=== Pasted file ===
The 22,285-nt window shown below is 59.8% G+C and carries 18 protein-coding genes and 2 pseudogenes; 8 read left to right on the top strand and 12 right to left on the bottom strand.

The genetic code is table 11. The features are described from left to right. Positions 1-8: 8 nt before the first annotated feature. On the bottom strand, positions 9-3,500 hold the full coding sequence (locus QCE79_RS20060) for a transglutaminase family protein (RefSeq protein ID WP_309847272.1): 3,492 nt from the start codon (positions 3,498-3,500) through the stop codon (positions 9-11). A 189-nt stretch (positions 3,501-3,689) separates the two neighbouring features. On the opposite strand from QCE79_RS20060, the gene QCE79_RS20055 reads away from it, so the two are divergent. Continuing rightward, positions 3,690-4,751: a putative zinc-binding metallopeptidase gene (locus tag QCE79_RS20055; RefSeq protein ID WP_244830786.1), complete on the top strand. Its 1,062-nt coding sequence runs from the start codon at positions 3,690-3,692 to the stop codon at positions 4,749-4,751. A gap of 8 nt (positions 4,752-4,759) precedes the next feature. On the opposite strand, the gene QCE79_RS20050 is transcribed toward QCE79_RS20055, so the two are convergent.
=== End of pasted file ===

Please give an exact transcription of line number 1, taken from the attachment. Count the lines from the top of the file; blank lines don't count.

The 22,285-nt window shown below is 59.8% G+C and carries 18 protein-coding genes and 2 pseudogenes; 8 read left to right on the top strand and 12 right to left on the bottom strand.